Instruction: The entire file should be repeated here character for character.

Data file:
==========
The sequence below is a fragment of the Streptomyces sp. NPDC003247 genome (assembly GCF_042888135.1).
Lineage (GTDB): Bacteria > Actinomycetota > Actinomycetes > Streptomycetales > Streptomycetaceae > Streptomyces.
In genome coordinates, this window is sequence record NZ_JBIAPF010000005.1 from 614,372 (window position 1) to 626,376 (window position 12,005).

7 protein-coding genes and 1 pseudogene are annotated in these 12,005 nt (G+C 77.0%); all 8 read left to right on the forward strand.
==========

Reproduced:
The sequence below is a fragment of the Streptomyces sp. NPDC003247 genome (assembly GCF_042888135.1).
Lineage (GTDB): Bacteria > Actinomycetota > Actinomycetes > Streptomycetales > Streptomycetaceae > Streptomyces.
In genome coordinates, this window is sequence record NZ_JBIAPF010000005.1 from 614,372 (window position 1) to 626,376 (window position 12,005).

7 protein-coding genes and 1 pseudogene are annotated in these 12,005 nt (G+C 77.0%); all 8 read left to right on the forward strand.